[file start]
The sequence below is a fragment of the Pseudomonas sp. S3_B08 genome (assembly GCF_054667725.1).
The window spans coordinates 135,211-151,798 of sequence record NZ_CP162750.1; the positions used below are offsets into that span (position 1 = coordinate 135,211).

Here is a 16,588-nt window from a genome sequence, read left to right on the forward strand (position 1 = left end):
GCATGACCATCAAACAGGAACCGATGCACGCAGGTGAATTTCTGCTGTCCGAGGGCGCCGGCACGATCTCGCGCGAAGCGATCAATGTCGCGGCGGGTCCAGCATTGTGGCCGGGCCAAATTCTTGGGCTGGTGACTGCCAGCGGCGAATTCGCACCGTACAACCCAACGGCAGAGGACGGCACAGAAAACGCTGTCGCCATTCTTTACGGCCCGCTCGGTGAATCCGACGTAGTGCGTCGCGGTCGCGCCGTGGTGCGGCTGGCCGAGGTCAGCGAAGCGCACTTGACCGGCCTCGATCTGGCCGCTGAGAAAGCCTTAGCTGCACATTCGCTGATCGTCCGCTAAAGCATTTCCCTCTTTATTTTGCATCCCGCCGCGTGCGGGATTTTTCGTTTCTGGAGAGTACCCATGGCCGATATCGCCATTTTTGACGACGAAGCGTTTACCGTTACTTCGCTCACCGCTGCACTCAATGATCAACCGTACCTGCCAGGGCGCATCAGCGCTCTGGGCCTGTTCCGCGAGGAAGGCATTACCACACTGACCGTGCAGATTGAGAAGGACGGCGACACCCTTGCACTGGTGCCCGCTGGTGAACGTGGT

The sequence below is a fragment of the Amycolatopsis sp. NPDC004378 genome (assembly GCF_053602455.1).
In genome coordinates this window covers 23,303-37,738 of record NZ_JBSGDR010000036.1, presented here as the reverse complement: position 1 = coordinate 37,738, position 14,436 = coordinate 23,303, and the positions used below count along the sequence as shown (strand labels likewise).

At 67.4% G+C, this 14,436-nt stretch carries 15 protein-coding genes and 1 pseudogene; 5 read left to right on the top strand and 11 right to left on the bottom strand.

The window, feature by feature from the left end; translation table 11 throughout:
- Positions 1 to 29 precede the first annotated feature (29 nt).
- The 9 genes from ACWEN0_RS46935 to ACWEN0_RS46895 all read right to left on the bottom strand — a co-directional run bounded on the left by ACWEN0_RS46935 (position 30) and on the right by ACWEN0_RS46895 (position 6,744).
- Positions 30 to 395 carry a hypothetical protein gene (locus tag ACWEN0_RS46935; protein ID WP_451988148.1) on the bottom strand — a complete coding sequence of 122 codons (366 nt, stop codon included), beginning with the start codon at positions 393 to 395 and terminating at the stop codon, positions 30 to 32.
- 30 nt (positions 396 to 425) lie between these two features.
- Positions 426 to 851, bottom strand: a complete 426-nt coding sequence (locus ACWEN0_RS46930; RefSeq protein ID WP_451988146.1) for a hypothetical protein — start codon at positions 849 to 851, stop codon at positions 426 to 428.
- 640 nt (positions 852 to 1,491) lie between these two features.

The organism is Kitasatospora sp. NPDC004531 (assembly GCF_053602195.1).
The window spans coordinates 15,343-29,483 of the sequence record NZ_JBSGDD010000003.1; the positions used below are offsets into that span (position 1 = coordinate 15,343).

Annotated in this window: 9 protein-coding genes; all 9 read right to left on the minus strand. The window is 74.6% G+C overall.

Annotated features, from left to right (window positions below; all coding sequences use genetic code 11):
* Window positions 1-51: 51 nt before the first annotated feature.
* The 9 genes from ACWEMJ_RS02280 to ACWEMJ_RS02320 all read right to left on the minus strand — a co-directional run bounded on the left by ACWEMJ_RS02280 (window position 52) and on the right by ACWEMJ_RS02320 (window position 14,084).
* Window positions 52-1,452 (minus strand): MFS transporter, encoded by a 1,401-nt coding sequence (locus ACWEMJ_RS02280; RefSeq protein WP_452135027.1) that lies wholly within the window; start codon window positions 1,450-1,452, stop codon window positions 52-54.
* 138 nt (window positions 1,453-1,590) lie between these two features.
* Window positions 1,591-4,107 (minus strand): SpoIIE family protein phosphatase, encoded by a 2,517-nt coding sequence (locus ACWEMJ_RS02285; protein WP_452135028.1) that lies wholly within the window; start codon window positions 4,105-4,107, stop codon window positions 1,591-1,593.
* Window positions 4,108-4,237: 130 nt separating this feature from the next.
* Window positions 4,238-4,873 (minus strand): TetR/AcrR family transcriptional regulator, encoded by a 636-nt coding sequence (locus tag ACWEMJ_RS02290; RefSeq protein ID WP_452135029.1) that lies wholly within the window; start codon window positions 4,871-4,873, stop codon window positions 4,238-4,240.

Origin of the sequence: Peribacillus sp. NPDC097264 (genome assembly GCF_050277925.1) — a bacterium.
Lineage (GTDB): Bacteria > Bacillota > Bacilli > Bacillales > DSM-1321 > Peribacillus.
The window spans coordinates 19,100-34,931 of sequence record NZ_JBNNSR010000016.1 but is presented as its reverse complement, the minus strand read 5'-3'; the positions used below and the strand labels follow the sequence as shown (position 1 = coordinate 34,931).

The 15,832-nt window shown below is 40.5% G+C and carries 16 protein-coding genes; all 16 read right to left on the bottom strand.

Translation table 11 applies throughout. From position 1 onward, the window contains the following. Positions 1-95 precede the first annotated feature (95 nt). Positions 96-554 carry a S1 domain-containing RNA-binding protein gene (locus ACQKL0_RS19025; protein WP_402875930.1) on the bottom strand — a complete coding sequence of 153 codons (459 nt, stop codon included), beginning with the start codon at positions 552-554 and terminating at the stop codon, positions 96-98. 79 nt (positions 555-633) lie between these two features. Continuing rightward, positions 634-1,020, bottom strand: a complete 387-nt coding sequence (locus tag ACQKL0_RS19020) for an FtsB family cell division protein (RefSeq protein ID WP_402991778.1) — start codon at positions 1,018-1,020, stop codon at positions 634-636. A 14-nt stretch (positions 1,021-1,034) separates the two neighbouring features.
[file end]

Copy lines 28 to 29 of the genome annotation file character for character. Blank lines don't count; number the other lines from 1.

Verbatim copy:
The window spans coordinates 19,100-34,931 of sequence record NZ_JBNNSR010000016.1 but is presented as its reverse complement, the minus strand read 5'-3'; the positions used below and the strand labels follow the sequence as shown (position 1 = coordinate 34,931).

The 15,832-nt window shown below is 40.5% G+C and carries 16 protein-coding genes; all 16 read right to left on the bottom strand.